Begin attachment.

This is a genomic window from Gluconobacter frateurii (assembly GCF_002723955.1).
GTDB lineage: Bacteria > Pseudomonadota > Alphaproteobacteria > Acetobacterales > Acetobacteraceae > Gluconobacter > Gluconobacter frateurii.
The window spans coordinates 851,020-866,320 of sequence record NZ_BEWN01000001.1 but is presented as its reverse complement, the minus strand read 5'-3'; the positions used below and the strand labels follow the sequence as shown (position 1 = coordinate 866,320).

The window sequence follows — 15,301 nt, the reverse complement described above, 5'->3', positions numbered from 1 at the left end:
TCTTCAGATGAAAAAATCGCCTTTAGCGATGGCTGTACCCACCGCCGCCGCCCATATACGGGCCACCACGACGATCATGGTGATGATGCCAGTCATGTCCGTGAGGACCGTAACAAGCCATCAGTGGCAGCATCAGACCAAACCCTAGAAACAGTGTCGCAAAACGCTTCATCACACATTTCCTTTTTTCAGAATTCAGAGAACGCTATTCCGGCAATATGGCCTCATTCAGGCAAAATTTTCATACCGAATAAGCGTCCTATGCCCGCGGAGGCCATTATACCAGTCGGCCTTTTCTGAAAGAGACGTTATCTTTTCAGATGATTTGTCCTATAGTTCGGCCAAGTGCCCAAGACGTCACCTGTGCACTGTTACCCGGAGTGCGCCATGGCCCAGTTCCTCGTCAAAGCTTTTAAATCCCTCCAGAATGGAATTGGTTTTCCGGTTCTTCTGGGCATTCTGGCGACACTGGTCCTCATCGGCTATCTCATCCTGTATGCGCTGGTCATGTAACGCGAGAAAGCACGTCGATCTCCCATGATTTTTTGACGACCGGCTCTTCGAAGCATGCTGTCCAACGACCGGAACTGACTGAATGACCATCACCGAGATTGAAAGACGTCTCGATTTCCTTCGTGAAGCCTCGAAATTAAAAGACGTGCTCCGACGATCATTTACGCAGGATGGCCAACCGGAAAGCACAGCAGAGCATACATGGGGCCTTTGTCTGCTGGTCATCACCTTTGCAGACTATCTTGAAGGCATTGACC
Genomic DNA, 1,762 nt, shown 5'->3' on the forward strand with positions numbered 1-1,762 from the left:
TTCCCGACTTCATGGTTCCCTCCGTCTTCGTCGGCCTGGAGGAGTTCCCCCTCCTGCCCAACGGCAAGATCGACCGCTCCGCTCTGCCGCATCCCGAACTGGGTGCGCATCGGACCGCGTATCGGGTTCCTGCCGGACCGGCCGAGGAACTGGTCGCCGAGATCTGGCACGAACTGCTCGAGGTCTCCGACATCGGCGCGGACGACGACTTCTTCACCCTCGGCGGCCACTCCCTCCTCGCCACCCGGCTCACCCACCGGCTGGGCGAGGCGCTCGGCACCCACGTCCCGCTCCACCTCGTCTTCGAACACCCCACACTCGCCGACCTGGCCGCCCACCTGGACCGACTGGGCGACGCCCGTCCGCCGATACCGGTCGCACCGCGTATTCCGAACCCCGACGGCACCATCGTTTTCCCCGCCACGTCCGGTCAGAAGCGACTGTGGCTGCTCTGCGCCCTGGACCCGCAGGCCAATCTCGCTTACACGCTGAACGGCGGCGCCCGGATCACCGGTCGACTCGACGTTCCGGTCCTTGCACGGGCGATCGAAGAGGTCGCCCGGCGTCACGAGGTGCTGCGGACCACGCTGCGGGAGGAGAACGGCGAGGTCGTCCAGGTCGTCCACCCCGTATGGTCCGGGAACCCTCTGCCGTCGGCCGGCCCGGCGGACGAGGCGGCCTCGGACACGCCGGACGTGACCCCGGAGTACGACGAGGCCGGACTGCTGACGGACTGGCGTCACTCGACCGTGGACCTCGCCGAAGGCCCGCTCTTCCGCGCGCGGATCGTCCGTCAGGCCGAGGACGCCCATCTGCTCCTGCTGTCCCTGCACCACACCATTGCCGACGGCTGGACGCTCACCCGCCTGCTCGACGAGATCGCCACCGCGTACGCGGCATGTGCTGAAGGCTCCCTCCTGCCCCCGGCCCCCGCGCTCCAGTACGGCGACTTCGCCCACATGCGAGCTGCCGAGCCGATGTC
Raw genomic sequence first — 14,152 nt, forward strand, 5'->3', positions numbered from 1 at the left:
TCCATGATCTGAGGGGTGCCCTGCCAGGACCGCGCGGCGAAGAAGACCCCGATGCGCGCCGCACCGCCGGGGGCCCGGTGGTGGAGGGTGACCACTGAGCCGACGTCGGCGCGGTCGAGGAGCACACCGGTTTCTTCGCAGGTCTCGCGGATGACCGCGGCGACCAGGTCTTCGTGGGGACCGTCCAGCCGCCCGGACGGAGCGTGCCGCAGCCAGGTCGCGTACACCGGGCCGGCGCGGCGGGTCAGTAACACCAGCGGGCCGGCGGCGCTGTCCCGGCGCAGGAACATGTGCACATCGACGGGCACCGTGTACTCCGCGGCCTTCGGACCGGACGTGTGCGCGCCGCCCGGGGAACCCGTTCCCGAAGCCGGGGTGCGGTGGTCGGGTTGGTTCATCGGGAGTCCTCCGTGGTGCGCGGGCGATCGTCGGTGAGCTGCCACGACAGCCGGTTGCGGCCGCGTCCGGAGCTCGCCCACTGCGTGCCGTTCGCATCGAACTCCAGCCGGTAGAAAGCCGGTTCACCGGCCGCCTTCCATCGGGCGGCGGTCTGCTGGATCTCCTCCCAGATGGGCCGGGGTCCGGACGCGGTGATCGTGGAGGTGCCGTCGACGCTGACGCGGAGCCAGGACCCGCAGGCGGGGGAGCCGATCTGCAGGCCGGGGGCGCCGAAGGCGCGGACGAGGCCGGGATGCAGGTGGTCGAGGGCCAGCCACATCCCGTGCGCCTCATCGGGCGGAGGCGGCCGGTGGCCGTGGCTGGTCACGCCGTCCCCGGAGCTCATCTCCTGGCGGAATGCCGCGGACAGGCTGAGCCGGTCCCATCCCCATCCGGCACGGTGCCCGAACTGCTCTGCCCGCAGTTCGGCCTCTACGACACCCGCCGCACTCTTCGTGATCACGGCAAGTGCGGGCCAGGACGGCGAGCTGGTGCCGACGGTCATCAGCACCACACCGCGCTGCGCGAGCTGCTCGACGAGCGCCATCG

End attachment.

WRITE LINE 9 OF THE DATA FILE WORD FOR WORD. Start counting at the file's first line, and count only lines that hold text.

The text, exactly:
TCCATGATCTGAGGGGTGCCCTGCCAGGACCGCGCGGCGAAGAAGACCCCGATGCGCGCCGCACCGCCGGGGGCCCGGTGGTGGAGGGTGACCACTGAGCCGACGTCGGCGCGGTCGAGGAGCACACCGGTTTCTTCGCAGGTCTCGCGGATGACCGCGGCGACCAGGTCTTCGTGGGGACCGTCCAGCCGCCCGGACGGAGCGTGCCGCAGCCAGGTCGCGTACACCGGGCCGGCGCGGCGGGTCAGTAACACCAGCGGGCCGGCGGCGCTGTCCCGGCGCAGGAACATGTGCACATCGACGGGCACCGTGTACTCCGCGGCCTTCGGACCGGACGTGTGCGCGCCGCCCGGGGAACCCGTTCCCGAAGCCGGGGTGCGGTGGTCGGGTTGGTTCATCGGGAGTCCTCCGTGGTGCGCGGGCGATCGTCGGTGAGCTGCCACGACAGCCGGTTGCGGCCGCGTCCGGAGCTCGCCCACTGCGTGCCGTTCGCATCGAACTCCAGCCGGTAGAAAGCCGGTTCACCGGCCGCCTTCCATCGGGCGGCGGTCTGCTGGATCTCCTCCCAGATGGGCCGGGGTCCGGACGCGGTGATCGTGGAGGTGCCGTCGACGCTGACGCGGAGCCAGGACCCGCAGGCGGGGGAGCCGATCTGCAGGCCGGGGGCGCCGAAGGCGCGGACGAGGCCGGGATGCAGGTGGTCGAGGGCCAGCCACATCCCGTGCGCCTCATCGGGCGGAGGCGGCCGGTGGCCGTGGCTGGTCACGCCGTCCCCGGAGCTCATCTCCTGGCGGAATGCCGCGGACAGGCTGAGCCGGTCCCATCCCCATCCGGCACGGTGCCCGAACTGCTCTGCCCGCAGTTCGGCCTCTACGACACCCGCCGCACTCTTCGTGATCACGGCAAGTGCGGGCCAGGACGGCGAGCTGGTGCCGACGGTCATCAGCACCACACCGCGCTGCGCGAGCTGCTCGACGAGCGCCATCG